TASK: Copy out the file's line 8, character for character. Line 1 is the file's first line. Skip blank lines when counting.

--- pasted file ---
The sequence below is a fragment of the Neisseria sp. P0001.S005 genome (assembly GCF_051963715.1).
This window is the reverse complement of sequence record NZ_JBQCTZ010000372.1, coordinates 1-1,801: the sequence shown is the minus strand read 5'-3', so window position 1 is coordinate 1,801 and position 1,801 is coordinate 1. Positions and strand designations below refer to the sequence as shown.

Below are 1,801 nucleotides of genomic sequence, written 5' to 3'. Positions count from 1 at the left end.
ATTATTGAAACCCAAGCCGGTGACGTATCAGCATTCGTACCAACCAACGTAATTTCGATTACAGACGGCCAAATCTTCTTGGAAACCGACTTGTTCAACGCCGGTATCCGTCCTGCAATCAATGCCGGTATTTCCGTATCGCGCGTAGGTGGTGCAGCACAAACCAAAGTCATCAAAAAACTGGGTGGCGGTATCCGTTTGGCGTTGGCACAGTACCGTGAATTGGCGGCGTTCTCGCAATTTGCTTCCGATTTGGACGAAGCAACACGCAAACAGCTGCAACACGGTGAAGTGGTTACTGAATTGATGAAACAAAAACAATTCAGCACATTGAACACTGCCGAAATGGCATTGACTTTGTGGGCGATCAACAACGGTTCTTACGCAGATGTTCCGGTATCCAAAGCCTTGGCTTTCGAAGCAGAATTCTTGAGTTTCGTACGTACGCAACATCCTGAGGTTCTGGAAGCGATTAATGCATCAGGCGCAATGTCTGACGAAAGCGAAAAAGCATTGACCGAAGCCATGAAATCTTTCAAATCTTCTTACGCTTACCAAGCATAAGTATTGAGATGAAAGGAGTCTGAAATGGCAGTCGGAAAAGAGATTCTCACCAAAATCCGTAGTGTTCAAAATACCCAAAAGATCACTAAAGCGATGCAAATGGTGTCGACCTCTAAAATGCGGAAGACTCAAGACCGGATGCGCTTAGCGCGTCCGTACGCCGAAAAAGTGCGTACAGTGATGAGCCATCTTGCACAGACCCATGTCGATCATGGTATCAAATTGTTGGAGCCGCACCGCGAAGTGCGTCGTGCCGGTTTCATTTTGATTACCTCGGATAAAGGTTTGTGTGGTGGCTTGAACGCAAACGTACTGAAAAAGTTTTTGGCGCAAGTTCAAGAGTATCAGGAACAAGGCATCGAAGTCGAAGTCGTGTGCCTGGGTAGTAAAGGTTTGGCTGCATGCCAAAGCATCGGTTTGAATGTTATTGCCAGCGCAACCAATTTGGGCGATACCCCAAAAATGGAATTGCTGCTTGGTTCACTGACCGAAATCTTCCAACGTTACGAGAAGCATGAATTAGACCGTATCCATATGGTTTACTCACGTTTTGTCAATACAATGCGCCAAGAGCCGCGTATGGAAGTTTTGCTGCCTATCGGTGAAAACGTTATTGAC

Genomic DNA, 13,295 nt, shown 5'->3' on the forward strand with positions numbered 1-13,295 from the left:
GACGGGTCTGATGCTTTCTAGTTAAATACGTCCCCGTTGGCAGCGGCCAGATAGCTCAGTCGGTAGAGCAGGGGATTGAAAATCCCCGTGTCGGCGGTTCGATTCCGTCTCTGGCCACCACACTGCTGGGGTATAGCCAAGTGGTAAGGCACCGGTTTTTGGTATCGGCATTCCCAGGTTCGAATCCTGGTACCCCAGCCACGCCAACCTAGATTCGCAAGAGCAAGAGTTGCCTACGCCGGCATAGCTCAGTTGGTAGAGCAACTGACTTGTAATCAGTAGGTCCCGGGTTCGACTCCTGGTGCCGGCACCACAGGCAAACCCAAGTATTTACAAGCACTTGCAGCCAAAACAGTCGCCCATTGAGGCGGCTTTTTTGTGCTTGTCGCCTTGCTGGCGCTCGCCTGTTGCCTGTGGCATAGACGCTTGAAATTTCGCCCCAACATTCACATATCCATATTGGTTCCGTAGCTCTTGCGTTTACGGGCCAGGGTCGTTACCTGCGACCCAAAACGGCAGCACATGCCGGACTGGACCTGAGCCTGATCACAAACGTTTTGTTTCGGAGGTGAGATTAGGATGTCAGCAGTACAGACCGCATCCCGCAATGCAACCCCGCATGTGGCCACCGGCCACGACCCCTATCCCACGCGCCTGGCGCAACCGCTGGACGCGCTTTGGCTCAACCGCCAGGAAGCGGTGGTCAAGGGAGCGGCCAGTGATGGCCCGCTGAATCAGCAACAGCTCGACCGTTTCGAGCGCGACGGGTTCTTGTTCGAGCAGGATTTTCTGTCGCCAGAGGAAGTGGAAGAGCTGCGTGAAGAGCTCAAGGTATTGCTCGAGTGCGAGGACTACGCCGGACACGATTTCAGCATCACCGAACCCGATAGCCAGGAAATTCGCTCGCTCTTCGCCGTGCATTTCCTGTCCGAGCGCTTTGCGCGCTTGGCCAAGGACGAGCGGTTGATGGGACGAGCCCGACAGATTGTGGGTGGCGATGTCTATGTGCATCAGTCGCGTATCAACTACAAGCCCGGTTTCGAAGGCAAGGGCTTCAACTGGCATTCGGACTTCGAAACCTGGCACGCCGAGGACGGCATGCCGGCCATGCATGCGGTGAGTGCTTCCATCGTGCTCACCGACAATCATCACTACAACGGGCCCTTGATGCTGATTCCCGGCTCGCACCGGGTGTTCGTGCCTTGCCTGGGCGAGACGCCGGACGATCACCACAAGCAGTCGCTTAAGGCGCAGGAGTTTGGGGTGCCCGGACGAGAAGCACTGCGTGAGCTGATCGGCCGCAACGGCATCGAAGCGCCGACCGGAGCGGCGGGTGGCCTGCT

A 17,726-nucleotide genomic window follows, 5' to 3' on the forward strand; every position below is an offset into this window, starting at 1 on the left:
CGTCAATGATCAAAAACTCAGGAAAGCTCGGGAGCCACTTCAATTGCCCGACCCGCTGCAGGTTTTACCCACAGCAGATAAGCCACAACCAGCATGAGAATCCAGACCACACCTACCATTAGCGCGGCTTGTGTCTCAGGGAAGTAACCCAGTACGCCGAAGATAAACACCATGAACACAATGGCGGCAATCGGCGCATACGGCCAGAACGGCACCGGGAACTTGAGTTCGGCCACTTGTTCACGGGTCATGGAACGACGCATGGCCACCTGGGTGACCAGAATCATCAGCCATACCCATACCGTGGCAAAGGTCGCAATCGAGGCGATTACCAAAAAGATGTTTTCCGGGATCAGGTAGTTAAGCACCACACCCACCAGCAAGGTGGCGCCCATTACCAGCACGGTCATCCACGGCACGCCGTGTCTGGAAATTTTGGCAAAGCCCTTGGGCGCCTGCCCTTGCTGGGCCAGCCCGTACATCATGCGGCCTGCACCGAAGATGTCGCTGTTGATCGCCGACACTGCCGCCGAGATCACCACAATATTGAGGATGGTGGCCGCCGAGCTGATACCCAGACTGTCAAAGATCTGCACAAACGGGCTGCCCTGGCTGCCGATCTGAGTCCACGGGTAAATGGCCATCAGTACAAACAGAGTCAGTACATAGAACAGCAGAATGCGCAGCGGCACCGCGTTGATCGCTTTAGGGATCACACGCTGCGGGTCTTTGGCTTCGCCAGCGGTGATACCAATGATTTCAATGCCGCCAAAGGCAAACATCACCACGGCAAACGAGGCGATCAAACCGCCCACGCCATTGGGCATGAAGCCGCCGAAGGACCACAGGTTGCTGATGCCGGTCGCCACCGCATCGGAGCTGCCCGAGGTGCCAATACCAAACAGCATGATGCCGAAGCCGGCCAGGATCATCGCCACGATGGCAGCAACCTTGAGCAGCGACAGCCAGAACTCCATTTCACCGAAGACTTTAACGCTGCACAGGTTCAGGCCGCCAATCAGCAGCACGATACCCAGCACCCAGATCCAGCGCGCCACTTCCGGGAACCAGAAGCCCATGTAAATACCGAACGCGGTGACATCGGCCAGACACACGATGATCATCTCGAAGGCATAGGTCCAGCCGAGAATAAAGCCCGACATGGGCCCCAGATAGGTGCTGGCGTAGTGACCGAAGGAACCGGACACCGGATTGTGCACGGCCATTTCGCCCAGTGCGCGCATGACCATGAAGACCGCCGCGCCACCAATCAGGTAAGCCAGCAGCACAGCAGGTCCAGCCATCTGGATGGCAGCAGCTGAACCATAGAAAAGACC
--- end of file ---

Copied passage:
CGTCAATGATCAAAAACTCAGGAAAGCTCGGGAGCCACTTCAATTGCCCGACCCGCTGCAGGTTTTACCCACAGCAGATAAGCCACAACCAGCATGAGAATCCAGACCACACCTACCATTAGCGCGGCTTGTGTCTCAGGGAAGTAACCCAGTACGCCGAAGATAAACACCATGAACACAATGGCGGCAATCGGCGCATACGGCCAGAACGGCACCGGGAACTTGAGTTCGGCCACTTGTTCACGGGTCATGGAACGACGCATGGCCACCTGGGTGACCAGAATCATCAGCCATACCCATACCGTGGCAAAGGTCGCAATCGAGGCGATTACCAAAAAGATGTTTTCCGGGATCAGGTAGTTAAGCACCACACCCACCAGCAAGGTGGCGCCCATTACCAGCACGGTCATCCACGGCACGCCGTGTCTGGAAATTTTGGCAAAGCCCTTGGGCGCCTGCCCTTGCTGGGCCAGCCCGTACATCATGCGGCCTGCACCGAAGATGTCGCTGTTGATCGCCGACACTGCCGCCGAGATCACCACAATATTGAGGATGGTGGCCGCCGAGCTGATACCCAGACTGTCAAAGATCTGCACAAACGGGCTGCCCTGGCTGCCGATCTGAGTCCACGGGTAAATGGCCATCAGTACAAACAGAGTCAGTACATAGAACAGCAGAATGCGCAGCGGCACCGCGTTGATCGCTTTAGGGATCACACGCTGCGGGTCTTTGGCTTCGCCAGCGGTGATACCAATGATTTCAATGCCGCCAAAGGCAAACATCACCACGGCAAACGAGGCGATCAAACCGCCCACGCCATTGGGCATGAAGCCGCCGAAGGACCACAGGTTGCTGATGCCGGTCGCCACCGCATCGGAGCTGCCCGAGGTGCCAATACCAAACAGCATGATGCCGAAGCCGGCCAGGATCATCGCCACGATGGCAGCAACCTTGAGCAGCGACAGCCAGAACTCCATTTCACCGAAGACTTTAACGCTGCACAGGTTCAGGCCGCCAATCAGCAGCACGATACCCAGCACCCAGATCCAGCGCGCCACTTCCGGGAACCAGAAGCCCATGTAAATACCGAACGCGGTGACATCGGCCAGACACACGATGATCATCTCGAAGGCATAGGTCCAGCCGAGAATAAAGCCCGACATGGGCCCCAGATAGGTGCTGGCGTAGTGACCGAAGGAACCGGACACCGGATTGTGCACGGCCATTTCGCCCAGTGCGCGCATGACCATGAAGACCGCCGCGCCACCAATCAGGTAAGCCAGCAGCACAGCAGGTCCAGCCATCTGGATGGCAGCAGCTGAACCATAGAAAAGACC